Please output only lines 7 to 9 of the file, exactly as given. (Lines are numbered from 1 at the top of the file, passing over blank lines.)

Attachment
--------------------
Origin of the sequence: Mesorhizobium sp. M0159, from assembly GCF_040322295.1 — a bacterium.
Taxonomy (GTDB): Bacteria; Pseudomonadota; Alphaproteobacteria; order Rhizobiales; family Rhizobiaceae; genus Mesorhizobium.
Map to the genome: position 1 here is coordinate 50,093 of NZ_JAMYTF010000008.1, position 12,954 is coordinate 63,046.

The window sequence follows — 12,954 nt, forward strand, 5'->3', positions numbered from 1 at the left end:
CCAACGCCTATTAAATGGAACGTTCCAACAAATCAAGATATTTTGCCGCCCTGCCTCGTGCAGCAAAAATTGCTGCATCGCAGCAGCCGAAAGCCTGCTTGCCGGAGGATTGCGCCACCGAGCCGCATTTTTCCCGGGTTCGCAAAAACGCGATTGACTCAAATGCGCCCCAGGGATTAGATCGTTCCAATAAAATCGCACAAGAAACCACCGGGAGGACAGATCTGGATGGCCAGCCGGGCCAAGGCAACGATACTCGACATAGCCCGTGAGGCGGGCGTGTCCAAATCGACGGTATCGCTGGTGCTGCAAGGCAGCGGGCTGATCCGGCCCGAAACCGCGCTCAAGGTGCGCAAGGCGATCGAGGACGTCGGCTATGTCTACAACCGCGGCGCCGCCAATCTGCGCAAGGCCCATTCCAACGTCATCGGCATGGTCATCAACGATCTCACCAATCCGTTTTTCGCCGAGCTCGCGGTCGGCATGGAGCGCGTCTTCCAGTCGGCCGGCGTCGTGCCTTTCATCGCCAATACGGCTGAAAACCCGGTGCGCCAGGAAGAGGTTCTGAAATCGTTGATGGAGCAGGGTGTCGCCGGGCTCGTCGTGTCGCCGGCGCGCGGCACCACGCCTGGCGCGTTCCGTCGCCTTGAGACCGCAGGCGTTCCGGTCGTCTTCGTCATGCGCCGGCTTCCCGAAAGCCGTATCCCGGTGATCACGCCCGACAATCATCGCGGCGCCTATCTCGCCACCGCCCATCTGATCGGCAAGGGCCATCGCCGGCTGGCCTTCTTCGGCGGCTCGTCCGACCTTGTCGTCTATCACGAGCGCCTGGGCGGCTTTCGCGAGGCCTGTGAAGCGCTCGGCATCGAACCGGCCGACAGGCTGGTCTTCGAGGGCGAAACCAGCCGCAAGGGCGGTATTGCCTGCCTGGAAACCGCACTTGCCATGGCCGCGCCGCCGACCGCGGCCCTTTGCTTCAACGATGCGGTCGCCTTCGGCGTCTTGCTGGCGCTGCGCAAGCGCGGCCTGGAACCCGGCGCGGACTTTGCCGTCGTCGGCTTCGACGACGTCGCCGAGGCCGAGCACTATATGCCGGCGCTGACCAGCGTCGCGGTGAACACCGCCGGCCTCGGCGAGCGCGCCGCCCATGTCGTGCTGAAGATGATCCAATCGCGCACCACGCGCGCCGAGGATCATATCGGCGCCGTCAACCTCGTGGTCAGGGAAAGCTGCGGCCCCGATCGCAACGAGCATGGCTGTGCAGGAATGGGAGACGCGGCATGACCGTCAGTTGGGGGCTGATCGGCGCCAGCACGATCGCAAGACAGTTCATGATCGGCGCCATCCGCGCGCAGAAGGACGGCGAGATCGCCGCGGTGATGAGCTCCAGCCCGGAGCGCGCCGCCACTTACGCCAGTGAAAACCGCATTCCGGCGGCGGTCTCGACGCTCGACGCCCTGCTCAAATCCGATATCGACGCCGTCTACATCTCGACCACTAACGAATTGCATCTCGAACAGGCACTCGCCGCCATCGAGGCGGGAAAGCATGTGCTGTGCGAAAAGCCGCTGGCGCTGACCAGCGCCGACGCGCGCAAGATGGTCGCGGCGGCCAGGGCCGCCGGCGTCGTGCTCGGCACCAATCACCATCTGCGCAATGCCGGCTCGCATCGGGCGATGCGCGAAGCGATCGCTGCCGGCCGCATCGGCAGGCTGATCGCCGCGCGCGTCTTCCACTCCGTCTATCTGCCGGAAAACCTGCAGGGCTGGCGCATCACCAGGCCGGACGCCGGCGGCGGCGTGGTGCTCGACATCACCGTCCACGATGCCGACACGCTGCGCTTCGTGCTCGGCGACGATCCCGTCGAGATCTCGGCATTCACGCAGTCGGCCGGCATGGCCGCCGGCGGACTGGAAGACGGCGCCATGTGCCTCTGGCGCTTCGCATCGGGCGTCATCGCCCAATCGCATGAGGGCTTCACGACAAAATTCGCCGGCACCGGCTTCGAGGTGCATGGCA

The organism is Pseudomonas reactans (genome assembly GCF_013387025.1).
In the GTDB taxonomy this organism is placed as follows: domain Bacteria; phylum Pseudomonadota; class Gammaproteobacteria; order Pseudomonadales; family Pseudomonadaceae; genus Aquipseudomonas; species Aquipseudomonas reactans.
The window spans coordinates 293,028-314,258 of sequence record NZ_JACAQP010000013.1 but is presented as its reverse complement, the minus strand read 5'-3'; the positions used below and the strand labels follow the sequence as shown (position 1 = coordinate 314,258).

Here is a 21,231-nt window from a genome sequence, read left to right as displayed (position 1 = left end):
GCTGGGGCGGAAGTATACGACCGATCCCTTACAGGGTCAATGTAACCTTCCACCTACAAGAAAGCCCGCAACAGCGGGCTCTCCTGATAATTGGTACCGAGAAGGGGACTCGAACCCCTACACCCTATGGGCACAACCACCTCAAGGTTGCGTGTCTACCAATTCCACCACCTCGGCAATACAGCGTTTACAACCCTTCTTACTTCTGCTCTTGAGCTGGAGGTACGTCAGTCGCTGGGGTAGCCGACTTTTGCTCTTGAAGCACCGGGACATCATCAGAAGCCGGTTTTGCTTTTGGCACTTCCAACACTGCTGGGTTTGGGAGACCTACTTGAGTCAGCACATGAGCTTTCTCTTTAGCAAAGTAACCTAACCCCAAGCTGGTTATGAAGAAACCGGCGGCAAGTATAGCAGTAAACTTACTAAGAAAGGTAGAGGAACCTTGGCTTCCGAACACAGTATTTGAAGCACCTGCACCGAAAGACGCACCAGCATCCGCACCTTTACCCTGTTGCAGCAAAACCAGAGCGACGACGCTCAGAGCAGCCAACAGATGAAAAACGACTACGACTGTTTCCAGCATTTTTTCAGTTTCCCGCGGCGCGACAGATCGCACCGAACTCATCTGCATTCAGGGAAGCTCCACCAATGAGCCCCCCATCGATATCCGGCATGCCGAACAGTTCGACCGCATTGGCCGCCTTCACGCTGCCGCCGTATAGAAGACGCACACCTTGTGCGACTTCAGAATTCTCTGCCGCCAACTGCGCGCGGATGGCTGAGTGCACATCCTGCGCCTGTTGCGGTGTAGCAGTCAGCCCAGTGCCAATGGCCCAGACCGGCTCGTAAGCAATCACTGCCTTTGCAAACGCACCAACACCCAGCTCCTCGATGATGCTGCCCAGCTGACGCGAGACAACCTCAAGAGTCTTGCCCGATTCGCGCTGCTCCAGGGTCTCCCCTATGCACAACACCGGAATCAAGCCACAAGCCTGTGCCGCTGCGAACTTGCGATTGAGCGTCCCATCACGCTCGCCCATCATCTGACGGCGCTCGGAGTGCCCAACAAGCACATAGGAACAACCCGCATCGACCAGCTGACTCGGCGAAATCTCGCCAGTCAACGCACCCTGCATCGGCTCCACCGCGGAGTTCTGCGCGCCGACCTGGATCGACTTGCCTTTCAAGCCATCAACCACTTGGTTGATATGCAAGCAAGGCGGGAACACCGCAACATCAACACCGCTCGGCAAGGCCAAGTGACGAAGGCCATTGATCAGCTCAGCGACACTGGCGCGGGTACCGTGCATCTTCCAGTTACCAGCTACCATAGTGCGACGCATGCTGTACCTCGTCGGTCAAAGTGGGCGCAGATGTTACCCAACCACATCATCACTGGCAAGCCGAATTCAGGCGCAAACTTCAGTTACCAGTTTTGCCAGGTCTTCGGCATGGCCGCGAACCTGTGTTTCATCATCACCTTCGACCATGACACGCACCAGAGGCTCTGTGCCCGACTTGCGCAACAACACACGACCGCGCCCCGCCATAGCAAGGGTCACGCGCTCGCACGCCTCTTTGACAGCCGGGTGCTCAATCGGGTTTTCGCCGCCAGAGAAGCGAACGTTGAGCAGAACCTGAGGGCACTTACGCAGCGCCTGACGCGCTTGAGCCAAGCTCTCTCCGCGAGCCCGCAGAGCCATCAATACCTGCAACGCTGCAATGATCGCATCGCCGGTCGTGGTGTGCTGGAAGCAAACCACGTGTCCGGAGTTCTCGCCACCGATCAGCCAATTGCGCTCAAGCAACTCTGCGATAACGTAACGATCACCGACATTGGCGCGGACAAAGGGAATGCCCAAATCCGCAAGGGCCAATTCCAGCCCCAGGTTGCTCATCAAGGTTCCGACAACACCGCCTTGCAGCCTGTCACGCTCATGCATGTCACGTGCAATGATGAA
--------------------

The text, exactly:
In the GTDB taxonomy this organism is placed as follows: domain Bacteria; phylum Pseudomonadota; class Gammaproteobacteria; order Pseudomonadales; family Pseudomonadaceae; genus Aquipseudomonas; species Aquipseudomonas reactans.
The window spans coordinates 293,028-314,258 of sequence record NZ_JACAQP010000013.1 but is presented as its reverse complement, the minus strand read 5'-3'; the positions used below and the strand labels follow the sequence as shown (position 1 = coordinate 314,258).

Here is a 21,231-nt window from a genome sequence, read left to right as displayed (position 1 = left end):